Gold surged to a record high just under $900 on Wednesday, powered by heavy investor buying and helped by firm oil and a strong debut for Shanghai gold futures, but it later slipped below previous day's closing level.

Profit-taking, a recovery in the dollar and some weakness in oil prices contributed to gold's decline. Platinum pared gains after hitting lifetime highs.

Spot gold saw volatile trading, with prices jumping as high as $891.40 an ounce and falling to $871.60. It was quoted at $875,60/876.30 at 10:40 a.m. EST, against $878.10/878.90 in New York late on Tuesday.

These sell-offs are just temporary, giving people some breathing space. Every so often there is some profit-taking, but gold is bought on every dip, said Peter Hillyard, head of metals sales at ANZ Investment Bank.

We are in a bull market and it's not over yet. The funds are piling in and the market is expecting gold to move through $900 quite soon, probably within a week. You are going to see gold make its way to $1,000 over the next six months.

The dollar rebounded late on Wednesday on technical buying, but a speech by the Federal Reserve chief and key central bank meetings scheduled on Thursday confined trading to tight ranges.

A firmer dollar makes gold costlier for holders of other currencies and often lowers bullion demand. The metal is also generally seen as a hedge against oil-led inflation.

Oil eased below $96 a barrel after rising.

Clearly, the jewellery demand is suffering as a consequence of the high price, but it's being more than offset by broad-based global investor demand in gold, said David Holmes, director of metals sales at Dresdner Kleinwort Investment bank.

The market gained momentum overnight after the key Japanese gold futures price <0#JAU:> hit its highest level since March 1984 and gold futures were launched on the Shanghai exchange.

The contract surged to nearly $1,000 an ounce on Wednesday, as enthusiastic new bullion bulls bid a hefty premium over their global peers.

The launch of the Shanghai gold futures contract seems likely to be the trigger for gold to hit our one-month target of $900/oz, probably before the end of the week, UBS Investment Bank said in a daily client note.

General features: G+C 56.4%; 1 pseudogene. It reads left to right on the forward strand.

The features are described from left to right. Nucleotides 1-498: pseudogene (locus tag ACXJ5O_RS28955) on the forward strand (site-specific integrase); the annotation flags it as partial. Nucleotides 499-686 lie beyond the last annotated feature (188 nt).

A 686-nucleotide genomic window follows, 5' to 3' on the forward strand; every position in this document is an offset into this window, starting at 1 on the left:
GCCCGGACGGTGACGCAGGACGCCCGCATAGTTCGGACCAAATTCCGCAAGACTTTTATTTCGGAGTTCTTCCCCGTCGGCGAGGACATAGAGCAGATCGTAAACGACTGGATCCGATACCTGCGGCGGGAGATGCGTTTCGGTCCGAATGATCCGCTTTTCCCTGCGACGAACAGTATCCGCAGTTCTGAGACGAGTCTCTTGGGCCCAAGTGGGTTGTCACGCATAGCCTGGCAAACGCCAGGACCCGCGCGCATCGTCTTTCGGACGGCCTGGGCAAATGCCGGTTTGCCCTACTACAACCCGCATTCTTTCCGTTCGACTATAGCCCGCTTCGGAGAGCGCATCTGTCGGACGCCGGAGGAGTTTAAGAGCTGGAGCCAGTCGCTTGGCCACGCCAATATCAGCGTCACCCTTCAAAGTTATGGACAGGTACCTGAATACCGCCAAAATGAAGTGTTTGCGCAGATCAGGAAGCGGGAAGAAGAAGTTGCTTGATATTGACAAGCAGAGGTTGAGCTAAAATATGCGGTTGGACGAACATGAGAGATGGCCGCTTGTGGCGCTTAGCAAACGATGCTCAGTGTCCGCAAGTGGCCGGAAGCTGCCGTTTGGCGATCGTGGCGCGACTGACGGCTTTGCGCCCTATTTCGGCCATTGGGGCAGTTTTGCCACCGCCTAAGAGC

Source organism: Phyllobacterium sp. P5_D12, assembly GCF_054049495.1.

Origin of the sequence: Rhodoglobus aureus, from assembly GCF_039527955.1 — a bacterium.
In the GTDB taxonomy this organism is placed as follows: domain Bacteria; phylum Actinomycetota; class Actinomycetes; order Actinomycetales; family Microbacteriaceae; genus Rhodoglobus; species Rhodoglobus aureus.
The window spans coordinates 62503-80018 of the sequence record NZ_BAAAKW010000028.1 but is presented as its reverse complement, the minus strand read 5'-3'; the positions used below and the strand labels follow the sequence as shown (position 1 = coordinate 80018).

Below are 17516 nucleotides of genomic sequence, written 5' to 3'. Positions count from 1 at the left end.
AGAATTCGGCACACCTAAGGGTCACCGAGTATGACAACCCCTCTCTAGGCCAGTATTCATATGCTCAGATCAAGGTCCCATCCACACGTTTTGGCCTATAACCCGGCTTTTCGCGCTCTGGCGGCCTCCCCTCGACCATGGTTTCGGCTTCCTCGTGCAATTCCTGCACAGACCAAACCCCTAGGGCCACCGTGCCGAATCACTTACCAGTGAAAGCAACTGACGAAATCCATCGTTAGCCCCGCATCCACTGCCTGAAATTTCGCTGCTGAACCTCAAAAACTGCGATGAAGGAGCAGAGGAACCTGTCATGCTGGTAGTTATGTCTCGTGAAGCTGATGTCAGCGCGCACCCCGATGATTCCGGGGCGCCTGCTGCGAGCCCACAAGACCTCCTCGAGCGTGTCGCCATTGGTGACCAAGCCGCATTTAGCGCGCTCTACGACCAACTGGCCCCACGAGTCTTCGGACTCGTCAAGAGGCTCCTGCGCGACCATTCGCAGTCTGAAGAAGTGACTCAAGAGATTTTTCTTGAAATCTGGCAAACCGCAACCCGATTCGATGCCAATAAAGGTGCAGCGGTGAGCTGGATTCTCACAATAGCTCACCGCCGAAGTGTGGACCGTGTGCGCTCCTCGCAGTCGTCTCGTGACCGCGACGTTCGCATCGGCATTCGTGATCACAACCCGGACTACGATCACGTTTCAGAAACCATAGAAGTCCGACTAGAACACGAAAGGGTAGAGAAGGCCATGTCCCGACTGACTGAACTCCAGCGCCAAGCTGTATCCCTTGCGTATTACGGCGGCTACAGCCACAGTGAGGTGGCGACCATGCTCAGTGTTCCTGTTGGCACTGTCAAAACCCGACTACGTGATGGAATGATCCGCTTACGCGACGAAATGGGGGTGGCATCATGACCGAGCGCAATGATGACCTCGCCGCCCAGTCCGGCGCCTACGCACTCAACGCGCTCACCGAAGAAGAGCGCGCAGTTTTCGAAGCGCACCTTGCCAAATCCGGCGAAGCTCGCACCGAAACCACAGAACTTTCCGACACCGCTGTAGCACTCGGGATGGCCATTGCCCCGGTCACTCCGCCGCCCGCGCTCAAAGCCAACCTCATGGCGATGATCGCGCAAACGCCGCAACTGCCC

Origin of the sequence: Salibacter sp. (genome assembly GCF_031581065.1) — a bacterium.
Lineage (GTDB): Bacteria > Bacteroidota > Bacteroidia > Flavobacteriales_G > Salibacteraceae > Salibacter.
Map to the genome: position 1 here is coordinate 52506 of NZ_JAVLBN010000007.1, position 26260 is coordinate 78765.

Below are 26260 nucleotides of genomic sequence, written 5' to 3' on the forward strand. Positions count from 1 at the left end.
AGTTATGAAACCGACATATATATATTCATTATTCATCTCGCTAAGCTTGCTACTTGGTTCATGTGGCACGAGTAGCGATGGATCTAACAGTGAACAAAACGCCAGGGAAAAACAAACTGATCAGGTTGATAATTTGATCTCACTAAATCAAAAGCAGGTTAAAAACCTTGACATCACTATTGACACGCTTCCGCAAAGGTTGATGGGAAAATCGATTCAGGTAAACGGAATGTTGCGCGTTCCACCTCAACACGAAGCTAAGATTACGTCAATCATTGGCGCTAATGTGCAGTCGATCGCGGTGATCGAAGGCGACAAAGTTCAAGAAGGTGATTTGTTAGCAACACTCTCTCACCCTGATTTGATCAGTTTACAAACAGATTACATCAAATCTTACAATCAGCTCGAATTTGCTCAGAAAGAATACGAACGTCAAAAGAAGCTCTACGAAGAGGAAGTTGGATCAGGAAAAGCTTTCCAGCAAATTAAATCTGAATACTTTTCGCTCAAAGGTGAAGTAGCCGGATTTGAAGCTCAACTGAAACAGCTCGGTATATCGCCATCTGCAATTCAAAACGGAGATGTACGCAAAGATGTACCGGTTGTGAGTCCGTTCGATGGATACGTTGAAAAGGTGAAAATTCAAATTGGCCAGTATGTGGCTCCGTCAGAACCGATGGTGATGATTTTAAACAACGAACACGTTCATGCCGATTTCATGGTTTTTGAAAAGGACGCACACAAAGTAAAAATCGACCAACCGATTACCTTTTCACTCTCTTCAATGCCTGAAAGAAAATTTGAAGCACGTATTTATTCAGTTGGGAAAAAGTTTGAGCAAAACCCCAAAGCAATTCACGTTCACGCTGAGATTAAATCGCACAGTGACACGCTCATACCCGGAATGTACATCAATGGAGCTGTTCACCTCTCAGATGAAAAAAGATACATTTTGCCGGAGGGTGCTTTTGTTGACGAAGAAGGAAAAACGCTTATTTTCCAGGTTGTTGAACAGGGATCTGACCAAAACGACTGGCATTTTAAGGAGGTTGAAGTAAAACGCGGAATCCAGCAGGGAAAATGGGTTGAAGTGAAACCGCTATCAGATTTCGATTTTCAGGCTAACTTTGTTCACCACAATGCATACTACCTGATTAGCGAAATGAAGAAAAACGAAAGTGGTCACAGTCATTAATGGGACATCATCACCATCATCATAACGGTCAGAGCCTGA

In other bullion markets, U.S. gold futures eased after early gains. The most active February contract rose as high as $894.40 an ounce before falling to $879.40, down $0.9 from its previous close in New York.

The key gold futures contract for December 2008 delivery on the Tokyo Commodity Exchange (TOCOM) finished at 3,134 yen a gram, up 37 yen or 1.2 percent from Tuesday.

It looks like the gold market wants to see and test the $900 level. I could imagine that there will be some long liquidation by then at the latest, said Alexander Zumpfe, a metals trader at Germany's Heraeus.

Spot gold rose more than 30 percent in 2007, its biggest annual gain since 1979. Traders said gold was becoming more appealing as the market sought higher returns with U.S. shares slumping and prospects for the U.S. economy deteriorating.

Goldman Sachs said it expected the U.S. economy to drop into recession this year, prompting the Federal Reserve to slash benchmark lending rates to 2.5 percent by the third quarter.

Investment interest was reflected by strong inflows into exchange-traded funds, with the metal held in New York-listed StreetTRACKS Gold Shares, the world's top ETF based on gold, hitting a record 639.35 tonnes by Jan 8.

Platinum rose as high as $1,560 an ounce and was last quoted at $1,550/1,554, versus $1,547/$1,552 late in New York.

Palladium fell $3 to $373/377 an ounce, while silver rose to 2-month high of $16.14 an ounce before falling to $15.54/15.59, against $15.70/15.75 in New York.

(Additional reporting by Chikafumi Hodo in Tokyo)

(Editing by Peter Blackburn)